Avoiding Rabid Penguins: Common Guest Posting Mistakes
During the last year, guest posting has gone from being all the rage, to the bane of bloggers’ existence and back again. A lot of website and blog owners are realizing the benefits that guest posting can bring to their site. It is now one of the few link building tactics that Google has not penalized. Furthermore, Google’s Matt Cutts has said that guest posting can be a valuable practice if done the right way.
But what is the right way? How can you guarantee that your post will be published? Well, the answer to that second question is; you can’t. There are so many variables in guest posting that there is no cut and dry strategy to getting published on a website. However, there are strategies that will make you much more likely to succeed at guest posting, and will ensure you get the maximum benefit for your time. Below are things you’ll want to avoid.
The “It’s not my blog” Mentality
Many people go into guest posting with the completely wrong mindset. They figure that because they’re not writing for their own site, they don’t need to try as hard. This could not be more wrong. You are guest posting to draw people to your site. Yes, you want a link, but you also need the relationships that come from link building.
Any content you write for a third party should be held to an even higher standard than content on your own site. The first reason why is that until your article is actually posted, the blog owner can decide to reject you at any time. Even if they’ve approved your topic, if your writing isn’t up to snuff they have every right to deny you.
If your post does get published but does not offer value to the blog’s readers, you’ve also failed. Your website’s name is associated with this content. If you write crap, that sheds a negative light on you. People won’t click through to your site, and if they remember your name, they may skip over your content in the future. The whole point of guest posting is to build your authority. If you don’t write quality content, you’re just tearing it down.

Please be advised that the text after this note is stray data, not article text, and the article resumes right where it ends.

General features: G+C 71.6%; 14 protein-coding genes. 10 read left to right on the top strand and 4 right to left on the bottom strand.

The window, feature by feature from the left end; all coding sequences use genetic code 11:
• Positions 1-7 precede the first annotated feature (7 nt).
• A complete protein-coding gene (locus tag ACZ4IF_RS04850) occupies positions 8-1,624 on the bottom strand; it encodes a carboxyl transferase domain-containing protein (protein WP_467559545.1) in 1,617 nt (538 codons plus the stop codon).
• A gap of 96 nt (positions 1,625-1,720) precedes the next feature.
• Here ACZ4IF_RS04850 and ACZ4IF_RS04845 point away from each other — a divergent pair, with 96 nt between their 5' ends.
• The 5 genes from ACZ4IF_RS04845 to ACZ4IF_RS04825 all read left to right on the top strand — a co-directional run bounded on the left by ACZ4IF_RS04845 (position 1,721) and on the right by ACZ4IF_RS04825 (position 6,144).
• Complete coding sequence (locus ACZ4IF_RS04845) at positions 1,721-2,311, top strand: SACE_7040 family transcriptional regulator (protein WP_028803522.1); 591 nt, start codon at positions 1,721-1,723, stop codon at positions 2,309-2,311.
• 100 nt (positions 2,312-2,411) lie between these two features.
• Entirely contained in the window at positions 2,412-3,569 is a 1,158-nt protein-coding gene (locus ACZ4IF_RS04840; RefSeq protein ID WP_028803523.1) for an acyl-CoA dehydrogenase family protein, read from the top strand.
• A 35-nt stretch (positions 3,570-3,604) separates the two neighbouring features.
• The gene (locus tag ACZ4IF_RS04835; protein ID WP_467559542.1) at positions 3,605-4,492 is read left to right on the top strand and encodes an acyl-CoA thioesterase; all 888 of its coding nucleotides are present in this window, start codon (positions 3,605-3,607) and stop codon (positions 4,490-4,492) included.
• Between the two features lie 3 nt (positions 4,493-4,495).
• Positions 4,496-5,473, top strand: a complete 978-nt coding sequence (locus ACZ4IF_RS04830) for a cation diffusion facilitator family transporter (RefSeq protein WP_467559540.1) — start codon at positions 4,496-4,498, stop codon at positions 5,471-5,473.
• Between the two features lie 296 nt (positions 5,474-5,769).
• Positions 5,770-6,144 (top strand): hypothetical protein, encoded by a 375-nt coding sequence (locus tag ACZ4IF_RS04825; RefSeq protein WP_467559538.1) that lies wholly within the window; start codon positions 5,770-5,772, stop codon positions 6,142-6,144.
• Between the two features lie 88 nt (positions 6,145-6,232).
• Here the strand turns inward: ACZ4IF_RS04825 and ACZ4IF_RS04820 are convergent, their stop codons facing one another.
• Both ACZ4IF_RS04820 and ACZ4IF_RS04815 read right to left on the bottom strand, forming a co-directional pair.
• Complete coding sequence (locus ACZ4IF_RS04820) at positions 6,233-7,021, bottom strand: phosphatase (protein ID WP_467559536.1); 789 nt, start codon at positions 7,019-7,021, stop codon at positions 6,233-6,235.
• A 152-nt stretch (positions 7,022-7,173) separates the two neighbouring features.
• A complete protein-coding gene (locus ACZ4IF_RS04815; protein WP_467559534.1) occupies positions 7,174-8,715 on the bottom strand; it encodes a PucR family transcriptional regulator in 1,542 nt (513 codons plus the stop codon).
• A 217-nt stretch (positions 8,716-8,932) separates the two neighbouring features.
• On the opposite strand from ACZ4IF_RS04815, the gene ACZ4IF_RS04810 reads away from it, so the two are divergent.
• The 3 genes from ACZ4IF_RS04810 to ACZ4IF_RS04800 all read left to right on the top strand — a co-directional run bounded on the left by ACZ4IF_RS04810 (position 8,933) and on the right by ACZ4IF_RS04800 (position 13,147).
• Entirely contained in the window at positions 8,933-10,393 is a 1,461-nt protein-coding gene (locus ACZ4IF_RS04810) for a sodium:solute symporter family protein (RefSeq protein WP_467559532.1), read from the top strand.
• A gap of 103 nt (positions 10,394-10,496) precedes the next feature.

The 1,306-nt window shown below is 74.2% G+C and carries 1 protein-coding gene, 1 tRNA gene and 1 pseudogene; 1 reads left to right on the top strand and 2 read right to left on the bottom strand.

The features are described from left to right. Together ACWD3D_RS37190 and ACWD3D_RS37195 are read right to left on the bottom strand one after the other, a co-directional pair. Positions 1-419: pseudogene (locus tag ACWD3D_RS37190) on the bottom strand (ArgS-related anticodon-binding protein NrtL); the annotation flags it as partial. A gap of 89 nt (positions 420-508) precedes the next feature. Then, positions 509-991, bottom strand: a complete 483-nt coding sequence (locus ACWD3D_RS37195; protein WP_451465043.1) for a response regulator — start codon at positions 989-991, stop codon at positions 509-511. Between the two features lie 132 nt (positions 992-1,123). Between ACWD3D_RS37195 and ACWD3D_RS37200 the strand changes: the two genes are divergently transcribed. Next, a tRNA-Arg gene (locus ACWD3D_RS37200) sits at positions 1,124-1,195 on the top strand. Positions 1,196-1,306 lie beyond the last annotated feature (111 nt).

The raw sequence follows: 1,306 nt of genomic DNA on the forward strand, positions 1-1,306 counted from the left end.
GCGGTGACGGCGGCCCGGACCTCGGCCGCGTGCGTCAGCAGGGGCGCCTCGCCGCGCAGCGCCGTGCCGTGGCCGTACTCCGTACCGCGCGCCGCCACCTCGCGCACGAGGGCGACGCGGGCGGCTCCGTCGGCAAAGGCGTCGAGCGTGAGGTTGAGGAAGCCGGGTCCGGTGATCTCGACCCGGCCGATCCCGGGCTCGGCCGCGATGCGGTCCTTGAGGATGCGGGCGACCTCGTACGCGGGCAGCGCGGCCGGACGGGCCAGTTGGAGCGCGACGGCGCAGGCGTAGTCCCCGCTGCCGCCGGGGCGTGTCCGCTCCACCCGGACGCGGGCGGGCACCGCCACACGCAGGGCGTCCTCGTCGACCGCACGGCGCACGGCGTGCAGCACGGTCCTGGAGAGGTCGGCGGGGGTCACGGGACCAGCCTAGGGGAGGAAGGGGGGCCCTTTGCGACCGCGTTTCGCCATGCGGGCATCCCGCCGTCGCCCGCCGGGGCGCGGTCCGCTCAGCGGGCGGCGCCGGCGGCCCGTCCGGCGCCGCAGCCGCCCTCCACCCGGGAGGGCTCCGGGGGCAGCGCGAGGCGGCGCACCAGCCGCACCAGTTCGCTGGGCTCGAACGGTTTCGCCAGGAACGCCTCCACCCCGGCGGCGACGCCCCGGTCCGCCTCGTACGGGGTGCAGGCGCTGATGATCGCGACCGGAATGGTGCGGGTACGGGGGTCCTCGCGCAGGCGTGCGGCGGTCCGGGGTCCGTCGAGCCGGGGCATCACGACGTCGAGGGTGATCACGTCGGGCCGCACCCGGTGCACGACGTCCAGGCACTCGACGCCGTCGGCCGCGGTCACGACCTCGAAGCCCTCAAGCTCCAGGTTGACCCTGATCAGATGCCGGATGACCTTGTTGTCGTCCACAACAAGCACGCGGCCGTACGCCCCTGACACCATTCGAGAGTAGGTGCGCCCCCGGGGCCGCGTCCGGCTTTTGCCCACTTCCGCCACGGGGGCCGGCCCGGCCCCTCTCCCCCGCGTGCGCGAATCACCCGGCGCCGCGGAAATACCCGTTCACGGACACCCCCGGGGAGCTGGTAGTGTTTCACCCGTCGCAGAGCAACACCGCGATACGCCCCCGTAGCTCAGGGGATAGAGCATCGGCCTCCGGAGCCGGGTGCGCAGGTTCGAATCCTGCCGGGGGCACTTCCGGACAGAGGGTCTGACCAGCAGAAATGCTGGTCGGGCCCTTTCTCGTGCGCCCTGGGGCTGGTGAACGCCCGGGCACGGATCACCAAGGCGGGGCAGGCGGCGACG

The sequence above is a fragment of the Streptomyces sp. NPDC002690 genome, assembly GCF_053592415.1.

Part of the reason guest posting can have a negative stigma is that a lot of posts fail to offer new information. “Top Ten” lists can be engaging, but if there are already a million “Top Ten Dog Names” articles on the internet (there are), then you had better have a new approach in mind before writing another one.
You can write on a familiar topic, but bring something new to it. Compare it to something outside the realm of the ordinary. Make connections that get people thinking. Make jokes that actually get laughs, not “oh, that one again” groans.
It’s not just guest posts that can be inundated with unoriginal material. Bloggers’ inboxes are filling up with guest posting proposals and requests. Many of these are poorly worded. Many more are templates. After reading a couple hundred guest post offers, a blogger can tell if you’ve used a template.
Don’t use the same email for pitching to multiple blogs. It will come off as superficial, and the blogger may not even bother responding. Take time to mirror the personality and tone that the blogger takes on their site. Show them that you have quality information to provide their audience because you are part of their audience. Careful, this means that you may actually have to engage in an online community. If you want your SEO efforts to be successful and long-lasting, you’ll have to get used to this.
Your title is what draws a reader to your piece. Be sure to include words that are relevant to your site. Even if they’re not keywords you want to rank for, if they are related, they will still be helpful. Be sure that your title matches the style of the host blog. Make your title engaging. If it’s too long, you’ll lose interest. If it’s too vague, you won’t get interest in the first place. If it’s not original, you’ve got a fifty-fifty shot. Try including a catchy phrase or pop culture reference. Just don’t get so caught up in being creative that you forget to get your point across.
Guest posting is a lot of work. It’s not an easy-peasy way to get people to your site. But if you take the time to do it right, you’ll gain readers, authority, and traffic to your site. You’ll also be more likely to look good to the search engines and increase your ranking. Have you seen any common guest posting mistakes? Share in the comments.
Jeriann Watkins is a writer living in Boise, Idaho. She enjoys writing about many subjects, including white-hat SEO and new advances in internet technology. She currently works for Page One Power, a relevancy first link building focused company.
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